Heffington honored for energy conservation work

Dr. Warren M. Heffington, an associate professor in the Department of Mechanical Engineering, was honored July 24 with a Distinguished Service Award from the U.S. Department of Energy’s Energy Efficiency and Renewable Energy division.

Heffington has directed Texas A&M’s Industrial Assessment Center (IAC) since its establishment 25 years ago. Texas A&M’s IAC is one of 26 such centers at universities around the country as part of the DOE’s Industrial Technologies Program.Dr. Warren M. Heffington holding award

Heffington, who is stepping down as IAC director, received the award “in recognition of 25 years of service to the Industrial Technologies Program and Industrial Assessment Centers.” Present at the ceremony were two two former IAC members (pictured), Michaela Martin, now at Oak Ridge National Laboratory, and Darin Nutter, now at the University of Arkansas.

Since its inception, the IAC educated students on how to successfully apply energy conservation techniques in real-world situations. The center, which on average has about 15 Aggie engineering students working for it each year, provides no-cost studies of manufacturing plants within 150 miles of College Station, analyzing a plant's energy, waste and productivity issues.

Students visit various businesses and conduct a one-day walkthrough analysis and then prepare a report for the company, making specific recommendations to the plants concerning energy cost reduction, waste cost reduction and productivity enhancing practices the plant can implement.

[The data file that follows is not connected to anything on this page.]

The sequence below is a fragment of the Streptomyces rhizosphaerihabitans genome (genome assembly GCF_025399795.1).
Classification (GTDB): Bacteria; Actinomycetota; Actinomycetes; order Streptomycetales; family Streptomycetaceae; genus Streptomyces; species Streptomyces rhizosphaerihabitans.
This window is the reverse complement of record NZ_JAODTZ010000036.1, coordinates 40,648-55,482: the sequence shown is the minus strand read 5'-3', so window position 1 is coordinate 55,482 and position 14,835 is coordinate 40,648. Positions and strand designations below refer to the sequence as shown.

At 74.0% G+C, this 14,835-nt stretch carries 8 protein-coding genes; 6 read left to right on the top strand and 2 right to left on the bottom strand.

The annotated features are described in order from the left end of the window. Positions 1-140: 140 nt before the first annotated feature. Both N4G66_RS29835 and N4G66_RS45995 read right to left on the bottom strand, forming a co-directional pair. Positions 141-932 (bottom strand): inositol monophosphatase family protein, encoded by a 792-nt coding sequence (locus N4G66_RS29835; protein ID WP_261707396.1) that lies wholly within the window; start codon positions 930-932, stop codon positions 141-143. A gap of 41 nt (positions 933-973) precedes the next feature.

While plants benefit from the possible cost reductions, students who do the analysis benefit from hands-on training and gain valuable industry experience.

IAC gives student workers conservation-based attitudes and skills, and when they graduate many go to work in conservation. The students work for wages not grades, and their schedules are based on a government contract, not directly on their semester beginning and end.

More than 200 engineers have passed through Texas A&M’s IAC, making it one of the most successful of the 26 university-run programs.

"Some really strong Texas Aggie student engineers have worked for the center over the years," Heffington said. "As the backbone of the center they naturally caused the Texas A&M IAC to show up well when it came time to compare us with others around the nation."

To date, the IAC has made 602 site visits. IAC has conducted visits to most of the industries in Bryan and College Station, but the majority of its work has been done in the Houston area. To date, the center has recommended conservation projects with savings of more than $64 million per year, with data showing that plants have realized about $32 million per year in cost savings.